The SB2 is a two-button jacket — that's SB as in single-breasted, and 2 as in two. It is fairly long in the body — a traditional sort of length; suit jacket length, you might say — with a double vent at the back. But make no mistake: this is a very casual type of jacket: unstructured in every which way.
The buttons on the jacket are horn, and are dark matte tortoiseshell in colour. Being as they are an entirely natural thing, each looks different to the next, varying in tone and hue and striatic markings. Each button at the front has a backing button (below-left). Buttons at cuff, too: two (below-right).
The jacket has two large pockets at the front, which are covered with deep flaps. These flaps are cut a little narrower than the pocket opening, so may be tucked away without a trace. The bag of the pocket, meanwhile, is stitched through to the surface of the jacket. Same goes for the chest pocket, too.
There is a single jet pocket on the inside of the jacket, on the left-hand side as worn. Best not to over-complicate things.
Running across the inside-rear of the jacket is a short half-lining, which is made with the same material as the outer. This lining has a pleat running down its centre: why not. The sleeves, meanwhile, are lined with lightweight cotton, and the rest of the jacket is tidily finished with cotton binding.
A little hand-sewn chain-stitch there, which helps to keep the stem of a flower in place, say, if ever the mood takes to dress up — and a cheering presence if you don't.
Where to begin? This cloth — a replica of suiting material from the early 1900s — is bursting with a spectrum-spanning range of qualities. It is made with merino yarn, and boasts the drape of fine tailoring cloth, the breathability of linen, and, in highly being crumple-proof, is a great travel cloth, too.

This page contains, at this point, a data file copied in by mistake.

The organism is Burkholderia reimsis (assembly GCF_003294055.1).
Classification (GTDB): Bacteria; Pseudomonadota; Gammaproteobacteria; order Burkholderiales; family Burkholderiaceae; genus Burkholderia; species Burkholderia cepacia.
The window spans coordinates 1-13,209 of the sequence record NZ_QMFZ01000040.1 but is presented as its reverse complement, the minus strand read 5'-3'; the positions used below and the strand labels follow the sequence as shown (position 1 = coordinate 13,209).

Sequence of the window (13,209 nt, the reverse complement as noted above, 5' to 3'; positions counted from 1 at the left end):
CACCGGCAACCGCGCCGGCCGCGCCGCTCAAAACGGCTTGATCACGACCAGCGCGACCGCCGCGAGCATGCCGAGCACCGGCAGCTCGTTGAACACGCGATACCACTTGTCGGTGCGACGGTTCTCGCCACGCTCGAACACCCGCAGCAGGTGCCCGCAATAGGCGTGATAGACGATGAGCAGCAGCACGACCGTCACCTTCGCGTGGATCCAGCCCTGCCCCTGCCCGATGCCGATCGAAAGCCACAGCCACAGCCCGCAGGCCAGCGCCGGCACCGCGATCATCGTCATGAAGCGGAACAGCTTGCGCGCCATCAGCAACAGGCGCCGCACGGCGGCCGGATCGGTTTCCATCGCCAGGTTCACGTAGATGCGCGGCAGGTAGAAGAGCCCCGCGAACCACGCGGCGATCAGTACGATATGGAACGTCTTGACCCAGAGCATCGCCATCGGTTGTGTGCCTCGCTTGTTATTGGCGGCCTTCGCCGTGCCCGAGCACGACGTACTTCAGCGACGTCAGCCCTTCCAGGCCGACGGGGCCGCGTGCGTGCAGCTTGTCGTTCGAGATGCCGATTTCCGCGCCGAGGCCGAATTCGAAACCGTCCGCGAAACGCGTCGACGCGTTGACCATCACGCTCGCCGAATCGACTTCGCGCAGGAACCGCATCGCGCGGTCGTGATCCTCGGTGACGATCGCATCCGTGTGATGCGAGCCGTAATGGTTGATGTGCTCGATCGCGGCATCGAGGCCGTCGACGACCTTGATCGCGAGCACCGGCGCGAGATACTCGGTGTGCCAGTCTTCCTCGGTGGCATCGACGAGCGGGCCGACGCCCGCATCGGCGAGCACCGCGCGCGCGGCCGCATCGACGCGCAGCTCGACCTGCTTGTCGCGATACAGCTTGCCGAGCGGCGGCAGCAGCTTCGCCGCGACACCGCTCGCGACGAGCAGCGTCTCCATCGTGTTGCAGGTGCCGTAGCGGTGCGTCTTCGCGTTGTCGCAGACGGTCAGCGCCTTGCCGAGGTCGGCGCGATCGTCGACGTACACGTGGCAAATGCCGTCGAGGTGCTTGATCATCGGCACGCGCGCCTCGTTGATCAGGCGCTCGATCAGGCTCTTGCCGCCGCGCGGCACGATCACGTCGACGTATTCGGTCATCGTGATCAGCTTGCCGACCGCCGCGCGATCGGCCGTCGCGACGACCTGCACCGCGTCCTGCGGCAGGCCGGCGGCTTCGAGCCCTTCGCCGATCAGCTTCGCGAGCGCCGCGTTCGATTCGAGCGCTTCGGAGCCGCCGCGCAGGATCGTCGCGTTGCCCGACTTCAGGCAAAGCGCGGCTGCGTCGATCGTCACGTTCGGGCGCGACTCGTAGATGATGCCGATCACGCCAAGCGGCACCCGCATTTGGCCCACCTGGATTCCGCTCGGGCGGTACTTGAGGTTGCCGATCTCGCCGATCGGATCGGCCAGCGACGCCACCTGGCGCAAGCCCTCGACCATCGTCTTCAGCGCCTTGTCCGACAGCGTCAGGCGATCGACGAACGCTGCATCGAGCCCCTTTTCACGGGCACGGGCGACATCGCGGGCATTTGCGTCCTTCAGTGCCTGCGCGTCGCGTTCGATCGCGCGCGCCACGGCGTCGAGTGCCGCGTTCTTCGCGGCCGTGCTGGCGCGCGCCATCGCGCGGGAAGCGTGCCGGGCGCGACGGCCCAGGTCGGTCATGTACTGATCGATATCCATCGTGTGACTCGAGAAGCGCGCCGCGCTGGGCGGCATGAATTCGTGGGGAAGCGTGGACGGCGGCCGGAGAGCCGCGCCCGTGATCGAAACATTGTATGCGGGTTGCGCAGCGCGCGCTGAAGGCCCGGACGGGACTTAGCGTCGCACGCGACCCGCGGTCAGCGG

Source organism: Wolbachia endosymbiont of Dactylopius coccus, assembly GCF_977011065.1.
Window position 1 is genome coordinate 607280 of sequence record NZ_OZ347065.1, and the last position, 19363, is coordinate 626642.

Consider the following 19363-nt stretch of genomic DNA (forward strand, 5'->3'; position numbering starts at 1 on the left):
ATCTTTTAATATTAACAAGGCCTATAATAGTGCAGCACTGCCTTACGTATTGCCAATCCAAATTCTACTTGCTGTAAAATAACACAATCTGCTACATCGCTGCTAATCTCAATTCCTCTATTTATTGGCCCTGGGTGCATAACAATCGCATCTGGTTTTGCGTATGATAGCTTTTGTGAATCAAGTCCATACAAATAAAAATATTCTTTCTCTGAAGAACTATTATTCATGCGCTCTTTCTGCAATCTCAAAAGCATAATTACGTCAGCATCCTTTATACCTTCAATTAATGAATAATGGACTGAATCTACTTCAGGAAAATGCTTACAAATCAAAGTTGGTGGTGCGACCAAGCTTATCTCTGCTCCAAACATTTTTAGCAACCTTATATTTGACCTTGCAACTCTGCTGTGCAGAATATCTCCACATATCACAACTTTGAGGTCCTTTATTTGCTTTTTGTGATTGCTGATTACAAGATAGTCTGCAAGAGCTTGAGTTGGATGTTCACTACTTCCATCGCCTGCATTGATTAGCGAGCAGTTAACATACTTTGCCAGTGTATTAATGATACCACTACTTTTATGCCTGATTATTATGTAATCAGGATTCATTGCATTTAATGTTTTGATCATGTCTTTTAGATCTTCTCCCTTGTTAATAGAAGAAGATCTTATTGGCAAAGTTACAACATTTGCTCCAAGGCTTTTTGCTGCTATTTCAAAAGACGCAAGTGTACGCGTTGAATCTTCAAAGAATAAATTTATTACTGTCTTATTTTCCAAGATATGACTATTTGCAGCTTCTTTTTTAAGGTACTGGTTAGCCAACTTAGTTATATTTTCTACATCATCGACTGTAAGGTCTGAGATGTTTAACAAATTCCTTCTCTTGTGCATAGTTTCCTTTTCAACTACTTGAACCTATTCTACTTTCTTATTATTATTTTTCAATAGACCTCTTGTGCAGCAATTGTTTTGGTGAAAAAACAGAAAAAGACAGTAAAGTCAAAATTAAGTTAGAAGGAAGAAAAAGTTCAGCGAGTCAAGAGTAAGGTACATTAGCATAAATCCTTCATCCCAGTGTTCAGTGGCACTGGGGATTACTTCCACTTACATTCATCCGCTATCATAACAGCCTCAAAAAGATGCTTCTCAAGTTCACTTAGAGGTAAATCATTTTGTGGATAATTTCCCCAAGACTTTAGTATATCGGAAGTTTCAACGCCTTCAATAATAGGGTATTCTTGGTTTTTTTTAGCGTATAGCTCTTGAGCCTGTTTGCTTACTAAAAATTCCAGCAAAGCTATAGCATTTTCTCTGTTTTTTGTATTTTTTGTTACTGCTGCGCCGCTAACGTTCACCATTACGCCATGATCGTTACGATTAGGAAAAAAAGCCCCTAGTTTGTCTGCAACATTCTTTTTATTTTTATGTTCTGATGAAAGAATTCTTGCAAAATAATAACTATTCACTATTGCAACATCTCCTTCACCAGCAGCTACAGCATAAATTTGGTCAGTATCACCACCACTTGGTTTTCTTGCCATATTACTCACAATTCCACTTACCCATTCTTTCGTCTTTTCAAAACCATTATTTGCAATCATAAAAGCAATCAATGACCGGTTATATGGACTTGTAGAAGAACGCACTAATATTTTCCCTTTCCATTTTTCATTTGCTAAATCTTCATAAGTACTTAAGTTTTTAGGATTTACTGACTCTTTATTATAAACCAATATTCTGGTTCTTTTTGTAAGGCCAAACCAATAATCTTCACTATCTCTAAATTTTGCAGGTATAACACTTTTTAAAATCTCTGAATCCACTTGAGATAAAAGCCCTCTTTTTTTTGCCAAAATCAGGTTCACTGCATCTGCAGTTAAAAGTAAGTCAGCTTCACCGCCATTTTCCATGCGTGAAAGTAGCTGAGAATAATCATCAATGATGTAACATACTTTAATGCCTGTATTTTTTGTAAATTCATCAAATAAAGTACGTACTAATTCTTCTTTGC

The jacket is made at an outerwear factory in London: the best, many agree, in the capital. The jacket is cut by the hands of a cutter with some 30 years in the trade, and sewn by one of four seamsters whose meticulousness and pursuit of perfection would be caricature were the end results not always so good.
The cloth is woven in Somerset by one of the most illustrious names in British textiles. It is a mill which has woven for the great and good for two centuries and, in particular, has long had a thumb in the pie of military cloth — putting in the largest order for textiles, no less, during the Second World War.
The horn buttons were cut, shaped, and polished by the last such factory in Britain (now defunct). It was part of a tradition in the Midlands first linked to the meat industry of the 18th century. "It is no easy task," said William Hutton in 1780, "to enumerate the infinite diversity of buttons made in Birmingham."
So they say
The SB2 is gorgeous and fits me perfectly: great quality for a fair price. Best regards — and again, I cannot stress enough how pleased I am with the quality of you products.
So said a gent who bought the jacket in heavy tweed in September 2017.
The SB2 jacket I bought is wonderful. I've got the same comments on the incredible fabric and attention to detail.
Another tweed SB2-owner, here, this time buying out-of-season in the summer of 2016.
I received both the SB2 and the shirt this week. They look even more fantastic in person than in the pictures — the materials, cut, and workmanship. Both garments fit me nicely — looking good, and feeling comfortable to wear.
So complimented a man from Finland on his tweed SB2 in February 2017.